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Tara Maclay–I really loved Seth Green as Oz on Buffy the Vampire Slayer, so I had a really hard time accepting Tara when she was initially written into canon. As far as I was concerned, he and Willow were meant to be, and here was this lady, flirting with Willow! Add to that the fact that I thought they were just queer baiting with the clear close relationship between Willow and Tara, and playing with Willow’s witchcraft dabbling with a metaphor to her dabbling in lesbianism, I actually hated the storyline in its first few weeks. But Tara grew on me as I came to realize that, while not a perfect storyteller or human being by any means, creator Joss Whedon did mostly right by this couple, making them an enduring relationship on the show, and a beautiful and inspiring character in her own right.

A child of abuse, Tara has a natural inclination toward magic, and is ridiculed by her family because of it. When she joins The Scooby Gang, she is quiet, shy, and initially, will only talk to Willow, fearing alienation by any who don’t dabble in magic. But by tackling crisis after crisis head on, and after being protected by Buffy, Willow, and their friends when her family comes to call, Tara grows into a strong, confident woman, who often plays a large role in the gang’s adventures. She becomes so confident, that she walks away when Willow, the love of her life, begins to use magic like a drug, only coming back when Willow is clean for a long time, despite her love for her. Though in the end, she dies (DAMMIT, JOSS!), her character’s loss is felt for the remaining season of the series, and is known as one of the most shocking moments of the series.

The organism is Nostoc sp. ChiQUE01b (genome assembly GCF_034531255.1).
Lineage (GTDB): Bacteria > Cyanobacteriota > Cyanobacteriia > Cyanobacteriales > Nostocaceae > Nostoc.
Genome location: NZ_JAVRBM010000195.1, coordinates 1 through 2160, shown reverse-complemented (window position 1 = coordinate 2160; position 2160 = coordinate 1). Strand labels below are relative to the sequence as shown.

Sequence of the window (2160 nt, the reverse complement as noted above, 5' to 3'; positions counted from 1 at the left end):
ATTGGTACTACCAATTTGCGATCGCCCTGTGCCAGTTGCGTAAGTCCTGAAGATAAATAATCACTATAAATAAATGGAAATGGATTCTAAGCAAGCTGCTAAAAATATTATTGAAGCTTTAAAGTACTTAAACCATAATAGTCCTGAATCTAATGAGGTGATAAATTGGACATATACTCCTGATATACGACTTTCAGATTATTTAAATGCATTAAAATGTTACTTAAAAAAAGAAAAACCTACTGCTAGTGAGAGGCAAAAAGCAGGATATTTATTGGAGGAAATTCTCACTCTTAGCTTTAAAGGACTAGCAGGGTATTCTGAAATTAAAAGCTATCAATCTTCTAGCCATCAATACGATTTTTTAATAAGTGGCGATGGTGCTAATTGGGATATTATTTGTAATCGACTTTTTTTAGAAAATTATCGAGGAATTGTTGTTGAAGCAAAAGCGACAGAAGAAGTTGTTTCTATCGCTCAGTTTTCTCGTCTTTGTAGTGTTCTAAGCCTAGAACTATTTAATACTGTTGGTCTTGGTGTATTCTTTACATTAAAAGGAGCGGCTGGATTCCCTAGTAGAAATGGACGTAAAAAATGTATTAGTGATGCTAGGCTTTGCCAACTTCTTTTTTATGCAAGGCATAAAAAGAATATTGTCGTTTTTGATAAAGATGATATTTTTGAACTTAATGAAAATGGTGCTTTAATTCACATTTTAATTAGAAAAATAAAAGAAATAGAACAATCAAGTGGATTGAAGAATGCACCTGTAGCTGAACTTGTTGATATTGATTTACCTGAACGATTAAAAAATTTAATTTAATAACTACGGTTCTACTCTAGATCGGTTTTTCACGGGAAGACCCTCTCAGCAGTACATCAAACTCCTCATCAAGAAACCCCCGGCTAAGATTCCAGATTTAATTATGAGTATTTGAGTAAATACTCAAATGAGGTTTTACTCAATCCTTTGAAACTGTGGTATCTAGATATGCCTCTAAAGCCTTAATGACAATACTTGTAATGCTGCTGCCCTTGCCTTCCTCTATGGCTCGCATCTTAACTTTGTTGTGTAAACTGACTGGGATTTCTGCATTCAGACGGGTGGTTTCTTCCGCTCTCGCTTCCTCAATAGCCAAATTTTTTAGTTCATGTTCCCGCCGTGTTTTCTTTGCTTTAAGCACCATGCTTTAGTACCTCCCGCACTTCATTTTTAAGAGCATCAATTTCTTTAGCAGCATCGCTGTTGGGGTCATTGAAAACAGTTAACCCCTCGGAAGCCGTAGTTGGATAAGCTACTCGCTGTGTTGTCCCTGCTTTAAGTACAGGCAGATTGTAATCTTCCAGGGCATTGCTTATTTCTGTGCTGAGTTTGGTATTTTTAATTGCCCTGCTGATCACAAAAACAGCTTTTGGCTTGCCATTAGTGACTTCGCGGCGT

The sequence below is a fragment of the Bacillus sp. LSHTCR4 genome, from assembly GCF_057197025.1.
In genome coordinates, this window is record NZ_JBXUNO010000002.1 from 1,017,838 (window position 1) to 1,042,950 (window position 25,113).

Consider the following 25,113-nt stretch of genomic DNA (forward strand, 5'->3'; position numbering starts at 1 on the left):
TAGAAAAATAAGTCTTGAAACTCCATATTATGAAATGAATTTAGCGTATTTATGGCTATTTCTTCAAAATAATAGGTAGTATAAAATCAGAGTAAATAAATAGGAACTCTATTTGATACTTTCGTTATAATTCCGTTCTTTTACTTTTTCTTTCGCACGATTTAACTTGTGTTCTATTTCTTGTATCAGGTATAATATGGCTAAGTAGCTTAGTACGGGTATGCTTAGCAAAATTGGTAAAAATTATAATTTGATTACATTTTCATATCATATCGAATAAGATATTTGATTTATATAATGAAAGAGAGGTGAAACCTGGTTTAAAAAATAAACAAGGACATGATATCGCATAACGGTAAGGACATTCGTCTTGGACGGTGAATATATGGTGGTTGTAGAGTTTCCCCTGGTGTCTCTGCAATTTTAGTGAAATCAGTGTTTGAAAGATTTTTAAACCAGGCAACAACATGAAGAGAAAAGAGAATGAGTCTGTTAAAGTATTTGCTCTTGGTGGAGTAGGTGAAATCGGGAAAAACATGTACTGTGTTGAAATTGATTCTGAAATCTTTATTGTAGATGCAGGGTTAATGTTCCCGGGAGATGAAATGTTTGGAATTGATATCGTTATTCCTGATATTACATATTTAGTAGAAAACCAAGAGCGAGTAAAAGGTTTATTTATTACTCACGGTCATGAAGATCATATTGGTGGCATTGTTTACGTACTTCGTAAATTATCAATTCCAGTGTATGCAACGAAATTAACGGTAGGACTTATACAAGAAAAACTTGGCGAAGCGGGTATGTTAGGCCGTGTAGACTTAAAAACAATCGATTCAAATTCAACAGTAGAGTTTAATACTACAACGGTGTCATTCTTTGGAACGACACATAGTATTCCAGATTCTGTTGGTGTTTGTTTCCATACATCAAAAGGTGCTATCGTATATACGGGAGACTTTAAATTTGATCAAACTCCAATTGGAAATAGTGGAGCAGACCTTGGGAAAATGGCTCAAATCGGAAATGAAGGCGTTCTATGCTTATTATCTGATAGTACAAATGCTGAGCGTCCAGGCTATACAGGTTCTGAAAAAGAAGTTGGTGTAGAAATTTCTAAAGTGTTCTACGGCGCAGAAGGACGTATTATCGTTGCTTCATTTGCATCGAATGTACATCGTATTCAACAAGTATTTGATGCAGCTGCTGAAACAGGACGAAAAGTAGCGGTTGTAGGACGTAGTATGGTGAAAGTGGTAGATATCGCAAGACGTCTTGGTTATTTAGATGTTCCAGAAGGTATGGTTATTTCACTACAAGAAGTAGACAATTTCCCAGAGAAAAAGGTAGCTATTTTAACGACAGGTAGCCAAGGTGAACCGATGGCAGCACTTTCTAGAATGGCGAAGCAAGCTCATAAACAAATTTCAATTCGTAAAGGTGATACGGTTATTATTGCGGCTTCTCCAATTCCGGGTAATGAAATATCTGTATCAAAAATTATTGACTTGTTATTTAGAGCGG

And yes, I am aware she comes back to life or something in the comic books after the show, but I refused to accept those as canon the moment I realized they made Dawn into a giant for mostly no good reason. The comic books are deader than Tara to me. Sorry not sorry.

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Original Art by BoffieXD at Deviant Art